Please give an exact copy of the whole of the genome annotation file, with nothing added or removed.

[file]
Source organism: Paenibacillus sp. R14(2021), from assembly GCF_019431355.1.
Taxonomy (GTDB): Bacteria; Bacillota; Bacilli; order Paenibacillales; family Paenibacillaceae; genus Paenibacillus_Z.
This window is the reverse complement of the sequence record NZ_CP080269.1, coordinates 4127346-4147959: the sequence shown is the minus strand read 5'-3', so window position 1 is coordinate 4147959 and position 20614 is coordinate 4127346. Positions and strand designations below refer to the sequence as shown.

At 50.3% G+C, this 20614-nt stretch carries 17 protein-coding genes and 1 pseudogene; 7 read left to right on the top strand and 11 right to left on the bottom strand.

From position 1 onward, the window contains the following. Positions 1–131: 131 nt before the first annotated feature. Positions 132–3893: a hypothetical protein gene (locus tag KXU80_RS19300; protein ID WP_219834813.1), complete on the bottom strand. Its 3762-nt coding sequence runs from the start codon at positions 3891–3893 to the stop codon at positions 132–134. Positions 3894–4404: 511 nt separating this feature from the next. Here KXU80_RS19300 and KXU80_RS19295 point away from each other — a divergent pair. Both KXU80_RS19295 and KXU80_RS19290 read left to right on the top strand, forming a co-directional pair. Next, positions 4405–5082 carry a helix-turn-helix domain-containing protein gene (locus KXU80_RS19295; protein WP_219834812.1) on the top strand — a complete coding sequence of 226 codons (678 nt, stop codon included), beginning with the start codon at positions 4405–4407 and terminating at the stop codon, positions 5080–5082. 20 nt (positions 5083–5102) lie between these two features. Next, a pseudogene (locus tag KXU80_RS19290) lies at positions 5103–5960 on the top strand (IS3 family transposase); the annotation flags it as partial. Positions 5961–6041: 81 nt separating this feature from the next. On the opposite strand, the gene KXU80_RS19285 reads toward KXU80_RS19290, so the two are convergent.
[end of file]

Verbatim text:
Source organism: Paenibacillus sp. R14(2021), from assembly GCF_019431355.1.
Taxonomy (GTDB): Bacteria; Bacillota; Bacilli; order Paenibacillales; family Paenibacillaceae; genus Paenibacillus_Z.
This window is the reverse complement of the sequence record NZ_CP080269.1, coordinates 4127346-4147959: the sequence shown is the minus strand read 5'-3', so window position 1 is coordinate 4147959 and position 20614 is coordinate 4127346. Positions and strand designations below refer to the sequence as shown.

At 50.3% G+C, this 20614-nt stretch carries 17 protein-coding genes and 1 pseudogene; 7 read left to right on the top strand and 11 right to left on the bottom strand.

From position 1 onward, the window contains the following. Positions 1–131: 131 nt before the first annotated feature. Positions 132–3893: a hypothetical protein gene (locus tag KXU80_RS19300; protein ID WP_219834813.1), complete on the bottom strand. Its 3762-nt coding sequence runs from the start codon at positions 3891–3893 to the stop codon at positions 132–134. Positions 3894–4404: 511 nt separating this feature from the next. Here KXU80_RS19300 and KXU80_RS19295 point away from each other — a divergent pair. Both KXU80_RS19295 and KXU80_RS19290 read left to right on the top strand, forming a co-directional pair. Next, positions 4405–5082 carry a helix-turn-helix domain-containing protein gene (locus KXU80_RS19295; protein WP_219834812.1) on the top strand — a complete coding sequence of 226 codons (678 nt, stop codon included), beginning with the start codon at positions 4405–4407 and terminating at the stop codon, positions 5080–5082. 20 nt (positions 5083–5102) lie between these two features. Next, a pseudogene (locus tag KXU80_RS19290) lies at positions 5103–5960 on the top strand (IS3 family transposase); the annotation flags it as partial. Positions 5961–6041: 81 nt separating this feature from the next. On the opposite strand, the gene KXU80_RS19285 reads toward KXU80_RS19290, so the two are convergent.